Without American support, he added, Israel’s “future could well be over.”

He says his words have already had their intended effect, citing an appearance Mr. Netanyahu made on CNN on Sunday in which he was asked whether he would commit to calling for new elections after the war. (The prime minister sidestepped the question.)

Mr. Schumer kept his own counsel while preparing the speech, alerting the White House of his plans to deliver it only a day before — the only feedback he wanted was to check whether it would interfere with negotiations to free hostages held in Gaza. He was told it would not.

The senator did not share the content of his remarks with anyone outside a small circle of staff members, and his wife, Iris Weinshall.

“When it’s Jewish, he does it himself,” Stu Loeser, a former aide, said of Mr. Schumer. “On this stuff, he is his own best adviser. He is in many ways postwar American Jewry incarnate.”

But Mr. Schumer credited a conversation with Rabbi Rachel Timoner, who leads Congregation Beth Elohim in Park Slope where he attends synagogue and has officiated many of his family’s milestones, with influencing his thinking.

“We share the belief that Israel has a right to defend itself against Hamas but talked about the desperate need to bring the hostages home and end the humanitarian crisis in Gaza through an agreement,” she said. “I said that even if we would only care about Israel’s safety and security, this war was actually harming Israel on the world stage and its relationship with the United States.”

The rabbi said she told Mr. Schumer that the right-wing extremists in Mr. Netanyahu’s government were “endangering all of us, because their agenda is about dehumanizing Palestinians and it’s undermining Israel’s democracy and dearest values.”

Of Mr. Schumer’s speech, she said: “This was him trying to discern the moral path and trying to step up in a way he knew was risky for him, to do something that he felt deeply was right.”

Critics told him he was wrong.

Nathan Diament, the executive director of public policy for the Union of Orthodox Jewish Congregations of America who has long had a good relationship with Mr. Schumer, said he was stunned by the remarks.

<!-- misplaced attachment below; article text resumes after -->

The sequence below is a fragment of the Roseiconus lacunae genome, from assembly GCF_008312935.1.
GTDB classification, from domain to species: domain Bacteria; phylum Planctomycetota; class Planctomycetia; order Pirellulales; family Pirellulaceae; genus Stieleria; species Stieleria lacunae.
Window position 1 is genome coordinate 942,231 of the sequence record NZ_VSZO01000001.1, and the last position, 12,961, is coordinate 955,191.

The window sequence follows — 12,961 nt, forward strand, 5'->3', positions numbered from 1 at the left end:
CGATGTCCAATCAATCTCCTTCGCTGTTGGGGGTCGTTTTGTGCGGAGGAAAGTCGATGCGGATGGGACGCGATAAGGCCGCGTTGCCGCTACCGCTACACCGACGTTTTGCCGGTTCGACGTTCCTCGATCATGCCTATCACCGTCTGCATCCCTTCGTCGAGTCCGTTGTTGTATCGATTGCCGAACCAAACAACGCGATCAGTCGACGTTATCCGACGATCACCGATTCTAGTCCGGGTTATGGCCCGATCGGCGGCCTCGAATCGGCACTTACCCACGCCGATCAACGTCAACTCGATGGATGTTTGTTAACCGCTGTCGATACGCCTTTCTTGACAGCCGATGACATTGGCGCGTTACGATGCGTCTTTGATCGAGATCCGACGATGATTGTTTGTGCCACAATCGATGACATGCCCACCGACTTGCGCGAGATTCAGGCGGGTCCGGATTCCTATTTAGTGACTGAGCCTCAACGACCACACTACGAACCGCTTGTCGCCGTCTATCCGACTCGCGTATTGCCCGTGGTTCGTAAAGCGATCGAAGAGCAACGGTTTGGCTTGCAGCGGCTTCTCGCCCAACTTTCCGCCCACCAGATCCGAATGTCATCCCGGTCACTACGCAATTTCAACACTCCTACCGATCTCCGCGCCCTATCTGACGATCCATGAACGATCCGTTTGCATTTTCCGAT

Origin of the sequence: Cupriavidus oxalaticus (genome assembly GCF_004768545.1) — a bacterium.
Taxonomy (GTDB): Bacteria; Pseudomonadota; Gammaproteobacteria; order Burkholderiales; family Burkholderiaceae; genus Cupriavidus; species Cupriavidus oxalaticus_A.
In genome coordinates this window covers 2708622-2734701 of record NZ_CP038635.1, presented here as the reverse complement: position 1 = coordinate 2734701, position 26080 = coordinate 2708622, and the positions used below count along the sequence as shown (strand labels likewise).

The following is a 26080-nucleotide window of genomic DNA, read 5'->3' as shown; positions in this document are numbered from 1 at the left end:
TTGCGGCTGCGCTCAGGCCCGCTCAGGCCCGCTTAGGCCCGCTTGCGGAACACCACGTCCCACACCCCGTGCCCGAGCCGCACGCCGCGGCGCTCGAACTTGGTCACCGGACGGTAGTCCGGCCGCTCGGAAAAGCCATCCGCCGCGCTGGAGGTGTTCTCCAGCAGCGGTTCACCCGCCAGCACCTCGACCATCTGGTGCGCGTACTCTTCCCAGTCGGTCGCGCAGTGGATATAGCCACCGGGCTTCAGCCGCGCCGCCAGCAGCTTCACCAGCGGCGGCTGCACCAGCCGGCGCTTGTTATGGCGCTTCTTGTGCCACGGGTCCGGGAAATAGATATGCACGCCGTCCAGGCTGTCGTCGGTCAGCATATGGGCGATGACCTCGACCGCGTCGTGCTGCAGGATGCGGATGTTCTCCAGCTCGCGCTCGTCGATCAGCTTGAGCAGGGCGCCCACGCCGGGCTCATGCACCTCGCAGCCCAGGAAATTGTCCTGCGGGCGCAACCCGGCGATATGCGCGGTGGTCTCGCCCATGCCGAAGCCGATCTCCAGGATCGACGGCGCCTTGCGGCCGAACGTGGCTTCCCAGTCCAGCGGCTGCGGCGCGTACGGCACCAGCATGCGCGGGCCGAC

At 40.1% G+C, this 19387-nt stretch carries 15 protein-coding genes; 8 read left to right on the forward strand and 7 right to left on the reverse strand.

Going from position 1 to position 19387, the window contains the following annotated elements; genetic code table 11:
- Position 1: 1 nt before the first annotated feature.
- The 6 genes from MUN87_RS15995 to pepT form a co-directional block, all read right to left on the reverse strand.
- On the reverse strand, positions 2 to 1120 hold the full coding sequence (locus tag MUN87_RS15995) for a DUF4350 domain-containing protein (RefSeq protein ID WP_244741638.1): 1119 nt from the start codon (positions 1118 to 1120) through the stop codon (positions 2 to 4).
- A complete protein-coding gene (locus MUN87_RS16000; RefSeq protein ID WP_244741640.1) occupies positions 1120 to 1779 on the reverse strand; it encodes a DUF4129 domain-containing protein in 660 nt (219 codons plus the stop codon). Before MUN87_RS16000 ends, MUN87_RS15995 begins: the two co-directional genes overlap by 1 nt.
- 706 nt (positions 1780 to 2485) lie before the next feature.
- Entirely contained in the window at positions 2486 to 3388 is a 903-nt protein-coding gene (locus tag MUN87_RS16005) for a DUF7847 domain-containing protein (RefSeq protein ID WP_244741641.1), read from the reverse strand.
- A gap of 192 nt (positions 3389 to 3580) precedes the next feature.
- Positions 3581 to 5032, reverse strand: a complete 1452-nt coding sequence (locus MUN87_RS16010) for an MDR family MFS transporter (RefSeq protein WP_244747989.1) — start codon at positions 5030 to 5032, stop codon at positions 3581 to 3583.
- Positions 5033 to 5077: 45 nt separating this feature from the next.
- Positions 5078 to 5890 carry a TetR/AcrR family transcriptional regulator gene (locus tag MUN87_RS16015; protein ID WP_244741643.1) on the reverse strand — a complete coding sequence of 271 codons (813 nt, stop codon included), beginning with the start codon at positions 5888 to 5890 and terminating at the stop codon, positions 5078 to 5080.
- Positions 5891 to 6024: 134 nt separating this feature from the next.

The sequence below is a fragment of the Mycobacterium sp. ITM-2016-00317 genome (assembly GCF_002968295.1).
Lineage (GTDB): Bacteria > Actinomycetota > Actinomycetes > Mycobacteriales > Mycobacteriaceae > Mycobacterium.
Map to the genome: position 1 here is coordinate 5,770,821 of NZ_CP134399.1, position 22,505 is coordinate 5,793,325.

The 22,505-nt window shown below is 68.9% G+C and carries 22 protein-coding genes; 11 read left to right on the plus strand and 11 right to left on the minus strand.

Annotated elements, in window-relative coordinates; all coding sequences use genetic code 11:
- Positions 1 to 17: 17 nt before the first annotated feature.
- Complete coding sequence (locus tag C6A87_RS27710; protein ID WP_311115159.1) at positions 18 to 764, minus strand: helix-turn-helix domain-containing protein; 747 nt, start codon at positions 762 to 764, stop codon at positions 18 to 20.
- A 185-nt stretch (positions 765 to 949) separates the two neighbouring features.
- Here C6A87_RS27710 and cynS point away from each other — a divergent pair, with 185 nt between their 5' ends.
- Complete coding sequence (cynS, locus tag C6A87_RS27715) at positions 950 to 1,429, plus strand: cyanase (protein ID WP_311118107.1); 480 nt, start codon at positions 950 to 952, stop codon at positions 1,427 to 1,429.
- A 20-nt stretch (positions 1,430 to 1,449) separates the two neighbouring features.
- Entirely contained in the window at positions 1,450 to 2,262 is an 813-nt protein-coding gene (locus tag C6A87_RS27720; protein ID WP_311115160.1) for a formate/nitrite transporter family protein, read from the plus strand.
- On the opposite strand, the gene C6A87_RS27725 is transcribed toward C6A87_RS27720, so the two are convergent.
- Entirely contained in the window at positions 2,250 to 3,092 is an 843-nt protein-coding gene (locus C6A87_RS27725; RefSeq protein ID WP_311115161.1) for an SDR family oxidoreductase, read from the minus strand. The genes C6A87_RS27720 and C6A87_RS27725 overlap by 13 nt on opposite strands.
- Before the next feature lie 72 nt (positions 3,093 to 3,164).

“The speech was startling, precisely because of his position and his record as a decades-long leading supporter of Israel in a very high-ranking position,” Mr. Diament said. He said he found it inappropriate that Mr. Schumer had not only called for new elections but named Mr. Netanyahu and Hamas on the same list of what he called the four biggest impediments to peace.

Asked how the speech would affect his relationship with Mr. Schumer going forward, Mr. Diament said: “I don’t think I know the answer to that yet.”

Driving around his old neighborhood, Mr. Schumer constantly interrupted himself to point out local landmarks of his childhood. Here was the house where Dr. Isabel Berkelheimer, his childhood dentist, used to live. Down that street was where Gil Hodges, a former first baseman for the Brooklyn Dodgers, handed out candy on Halloween.

He recalled his amazement at visiting Israel for the first time when he was 20, for his brother’s bar mitzvah. “I remember saying, ‘There are Jewish garbagemen; we don’t have Jewish garbagemen in America!’” he said. “We have schoolteachers, we have clerks, but you could be anything in Israel.”

On Oct. 7, Mr. Schumer was leading a bipartisan Senate delegation to China and Korea when he got word of the Hamas attack against army bases and defenseless Israeli civilians. He cut short his trip and began exploring how quickly he could get to Israel.

Mr. Schumer at his bar mitzvah in 1963.Credit…via Chuck Schumer

“He said to me, ‘I have to go — I feel it, I have to be there,’” his wife, Ms. Weinshall, who was traveling with him at the time, recalled. “What he saw was just devastating for him.”

Mr. Schumer grew emotional as he recalled meeting with families of hostages, including Ruby Chen, the Brooklyn-born father of Itay Chen, 19. Israeli authorities recently announced that Mr. Chen was killed during the Oct. 7 Hamas attack and that his body was being held in Gaza.

“Now they’re asking me, ‘Do me one favor: Get his body back so we can have a shiva,’” he said, referring to the Jewish mourning ritual. “So we’re working on that.”

Mr. Schumer blames Mr. Netanyahu and Mr. Trump for the erosion of bipartisan support for Israel in America, which he fears could threaten Israel’s future.

“To make Israel a partisan issue only hurts Israel and the U.S.-Israeli relationship,” he wrote on social media on Monday, calling Mr. Trump’s response to his speech “hateful.”

Mr. Schumer said he still believes his Republican colleagues love Israel, “but some of them love beating up on the Democrats more.” As an example, he cited the decision by Speaker Mike Johnson, the Louisiana Republican, last fall to tie aid to Israel to cutting funding for the Internal Revenue Service, a poison pill for Democrats. The bill passed the House mostly along party lines but has gone nowhere in the Senate.

As he drove through Brooklyn to his daughter’s house for their weekly Sunday family dinner, Mr. Schumer said he would have more to say on the subject. He delivered a major speech on antisemitism from the Senate floor last fall — he is now considering a book on the subject — and has been looking for an opportunity to do the same in Europe.

“I care about Jews,” he said. “It’s not the only thing I care about. I care about America, I care about New York, I care about my family, but I care about Jews.”